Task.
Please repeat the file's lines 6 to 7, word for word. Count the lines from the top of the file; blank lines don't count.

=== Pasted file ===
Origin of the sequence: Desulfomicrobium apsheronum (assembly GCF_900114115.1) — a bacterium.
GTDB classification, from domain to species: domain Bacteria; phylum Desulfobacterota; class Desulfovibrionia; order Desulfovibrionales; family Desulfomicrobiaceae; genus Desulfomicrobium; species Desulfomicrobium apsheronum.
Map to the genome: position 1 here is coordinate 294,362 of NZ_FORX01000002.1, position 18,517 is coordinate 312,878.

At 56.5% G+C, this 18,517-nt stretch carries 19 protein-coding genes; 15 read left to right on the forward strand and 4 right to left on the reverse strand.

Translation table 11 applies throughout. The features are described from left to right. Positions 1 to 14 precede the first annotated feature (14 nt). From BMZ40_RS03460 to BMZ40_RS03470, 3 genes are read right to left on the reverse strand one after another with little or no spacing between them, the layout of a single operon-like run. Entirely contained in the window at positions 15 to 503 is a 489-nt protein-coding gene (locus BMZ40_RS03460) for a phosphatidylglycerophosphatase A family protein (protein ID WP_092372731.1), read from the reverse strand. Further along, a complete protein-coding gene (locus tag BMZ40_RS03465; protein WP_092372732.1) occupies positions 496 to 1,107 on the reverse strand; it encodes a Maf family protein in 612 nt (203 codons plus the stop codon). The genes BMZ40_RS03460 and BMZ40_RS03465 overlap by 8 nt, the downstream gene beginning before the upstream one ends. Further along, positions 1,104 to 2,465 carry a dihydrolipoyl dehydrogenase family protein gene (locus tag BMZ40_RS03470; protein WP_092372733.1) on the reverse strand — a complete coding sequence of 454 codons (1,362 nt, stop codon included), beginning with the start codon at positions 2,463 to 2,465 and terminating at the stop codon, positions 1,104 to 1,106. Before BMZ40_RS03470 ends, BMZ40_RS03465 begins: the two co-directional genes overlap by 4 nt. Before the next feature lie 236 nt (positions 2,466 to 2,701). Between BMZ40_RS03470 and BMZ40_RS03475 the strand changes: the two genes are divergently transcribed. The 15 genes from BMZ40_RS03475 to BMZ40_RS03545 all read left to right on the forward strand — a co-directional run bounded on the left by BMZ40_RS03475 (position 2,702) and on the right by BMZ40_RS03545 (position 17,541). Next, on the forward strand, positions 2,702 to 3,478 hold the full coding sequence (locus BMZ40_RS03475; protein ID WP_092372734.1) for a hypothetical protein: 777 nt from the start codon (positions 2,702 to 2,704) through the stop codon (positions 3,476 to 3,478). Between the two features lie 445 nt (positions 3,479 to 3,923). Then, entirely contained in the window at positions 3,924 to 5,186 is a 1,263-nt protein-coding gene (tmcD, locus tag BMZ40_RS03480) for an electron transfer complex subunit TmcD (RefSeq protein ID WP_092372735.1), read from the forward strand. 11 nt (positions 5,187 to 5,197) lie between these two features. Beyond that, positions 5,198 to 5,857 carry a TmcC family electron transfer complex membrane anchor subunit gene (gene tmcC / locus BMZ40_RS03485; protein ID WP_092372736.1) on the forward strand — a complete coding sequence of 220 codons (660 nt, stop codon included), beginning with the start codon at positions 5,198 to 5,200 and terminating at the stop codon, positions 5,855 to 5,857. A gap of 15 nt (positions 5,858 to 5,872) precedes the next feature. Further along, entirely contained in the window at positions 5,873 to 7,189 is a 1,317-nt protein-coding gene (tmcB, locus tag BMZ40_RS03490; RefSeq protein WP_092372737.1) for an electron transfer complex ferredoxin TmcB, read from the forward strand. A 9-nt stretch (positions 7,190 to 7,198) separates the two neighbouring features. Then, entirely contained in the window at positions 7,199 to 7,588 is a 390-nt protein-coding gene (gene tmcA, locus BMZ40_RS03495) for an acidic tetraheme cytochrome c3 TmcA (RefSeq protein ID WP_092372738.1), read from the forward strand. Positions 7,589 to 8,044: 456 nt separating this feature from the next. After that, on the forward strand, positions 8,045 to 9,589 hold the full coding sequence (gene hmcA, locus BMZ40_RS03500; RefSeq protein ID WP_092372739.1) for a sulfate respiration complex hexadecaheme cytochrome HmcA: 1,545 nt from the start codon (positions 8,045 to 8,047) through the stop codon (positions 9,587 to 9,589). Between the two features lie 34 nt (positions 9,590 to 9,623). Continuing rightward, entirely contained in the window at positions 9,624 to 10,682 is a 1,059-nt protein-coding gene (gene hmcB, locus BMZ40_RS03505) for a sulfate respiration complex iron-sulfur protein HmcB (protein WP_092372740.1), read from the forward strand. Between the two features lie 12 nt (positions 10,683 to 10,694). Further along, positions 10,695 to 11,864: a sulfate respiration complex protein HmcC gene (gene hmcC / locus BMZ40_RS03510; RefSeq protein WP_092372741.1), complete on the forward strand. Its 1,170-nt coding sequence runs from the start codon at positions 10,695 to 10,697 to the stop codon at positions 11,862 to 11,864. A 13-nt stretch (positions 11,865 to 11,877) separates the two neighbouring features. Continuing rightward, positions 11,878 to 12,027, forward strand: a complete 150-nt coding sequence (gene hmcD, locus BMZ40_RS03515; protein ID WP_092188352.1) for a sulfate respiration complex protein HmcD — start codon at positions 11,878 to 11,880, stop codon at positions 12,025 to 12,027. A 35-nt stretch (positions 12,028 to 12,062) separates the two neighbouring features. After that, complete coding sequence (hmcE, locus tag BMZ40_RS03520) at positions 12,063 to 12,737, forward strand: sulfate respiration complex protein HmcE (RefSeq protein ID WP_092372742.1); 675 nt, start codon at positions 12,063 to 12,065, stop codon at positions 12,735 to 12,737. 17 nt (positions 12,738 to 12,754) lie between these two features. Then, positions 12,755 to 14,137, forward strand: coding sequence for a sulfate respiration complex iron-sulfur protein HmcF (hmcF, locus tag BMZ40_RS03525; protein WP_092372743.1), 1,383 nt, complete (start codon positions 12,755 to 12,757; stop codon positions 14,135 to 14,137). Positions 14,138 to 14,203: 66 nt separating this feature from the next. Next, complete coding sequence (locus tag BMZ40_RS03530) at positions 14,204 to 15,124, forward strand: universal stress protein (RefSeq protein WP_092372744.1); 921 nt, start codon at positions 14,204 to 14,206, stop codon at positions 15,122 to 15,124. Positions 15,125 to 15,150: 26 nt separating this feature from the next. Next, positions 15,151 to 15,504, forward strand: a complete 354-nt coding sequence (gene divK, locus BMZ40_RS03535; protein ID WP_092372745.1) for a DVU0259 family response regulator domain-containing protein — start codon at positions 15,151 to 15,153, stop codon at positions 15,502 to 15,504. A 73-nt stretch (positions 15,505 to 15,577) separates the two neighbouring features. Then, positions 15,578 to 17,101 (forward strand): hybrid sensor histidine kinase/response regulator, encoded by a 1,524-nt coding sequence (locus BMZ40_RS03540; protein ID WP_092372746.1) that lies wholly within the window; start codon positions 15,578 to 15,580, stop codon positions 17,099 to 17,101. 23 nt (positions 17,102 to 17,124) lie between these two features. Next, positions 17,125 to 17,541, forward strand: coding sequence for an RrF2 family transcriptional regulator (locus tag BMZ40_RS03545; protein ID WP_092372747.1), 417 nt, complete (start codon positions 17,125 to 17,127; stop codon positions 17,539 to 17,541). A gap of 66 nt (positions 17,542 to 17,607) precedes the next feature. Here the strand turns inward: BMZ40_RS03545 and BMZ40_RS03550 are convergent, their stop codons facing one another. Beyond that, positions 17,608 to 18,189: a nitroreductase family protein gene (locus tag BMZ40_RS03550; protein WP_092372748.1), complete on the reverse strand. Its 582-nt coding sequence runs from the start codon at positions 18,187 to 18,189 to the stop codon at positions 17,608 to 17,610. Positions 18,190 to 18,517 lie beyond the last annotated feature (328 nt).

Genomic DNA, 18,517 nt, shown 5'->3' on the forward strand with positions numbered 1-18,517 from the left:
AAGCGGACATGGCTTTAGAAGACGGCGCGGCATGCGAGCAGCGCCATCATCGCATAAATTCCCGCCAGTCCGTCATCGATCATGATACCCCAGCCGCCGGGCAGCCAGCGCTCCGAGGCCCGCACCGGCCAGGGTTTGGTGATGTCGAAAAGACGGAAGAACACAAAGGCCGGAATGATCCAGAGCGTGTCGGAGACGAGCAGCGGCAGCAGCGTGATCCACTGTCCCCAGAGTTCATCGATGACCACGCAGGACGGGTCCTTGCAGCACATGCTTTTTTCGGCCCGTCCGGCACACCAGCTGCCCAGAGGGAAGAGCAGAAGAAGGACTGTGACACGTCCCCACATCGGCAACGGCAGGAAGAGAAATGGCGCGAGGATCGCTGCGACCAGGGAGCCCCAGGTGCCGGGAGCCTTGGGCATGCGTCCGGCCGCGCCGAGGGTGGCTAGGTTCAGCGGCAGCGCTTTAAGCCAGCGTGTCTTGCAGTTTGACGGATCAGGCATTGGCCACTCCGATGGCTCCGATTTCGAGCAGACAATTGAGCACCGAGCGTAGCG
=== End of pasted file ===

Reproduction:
Genomic DNA, 18,517 nt, shown 5'->3' on the forward strand with positions numbered 1-18,517 from the left:
AAGCGGACATGGCTTTAGAAGACGGCGCGGCATGCGAGCAGCGCCATCATCGCATAAATTCCCGCCAGTCCGTCATCGATCATGATACCCCAGCCGCCGGGCAGCCAGCGCTCCGAGGCCCGCACCGGCCAGGGTTTGGTGATGTCGAAAAGACGGAAGAACACAAAGGCCGGAATGATCCAGAGCGTGTCGGAGACGAGCAGCGGCAGCAGCGTGATCCACTGTCCCCAGAGTTCATCGATGACCACGCAGGACGGGTCCTTGCAGCACATGCTTTTTTCGGCCCGTCCGGCACACCAGCTGCCCAGAGGGAAGAGCAGAAGAAGGACTGTGACACGTCCCCACATCGGCAACGGCAGGAAGAGAAATGGCGCGAGGATCGCTGCGACCAGGGAGCCCCAGGTGCCGGGAGCCTTGGGCATGCGTCCGGCCGCGCCGAGGGTGGCTAGGTTCAGCGGCAGCGCTTTAAGCCAGCGTGTCTTGCAGTTTGACGGATCAGGCATTGGCCACTCCGATGGCTCCGATTTCGAGCAGACAATTGAGCACCGAGCGTAGCG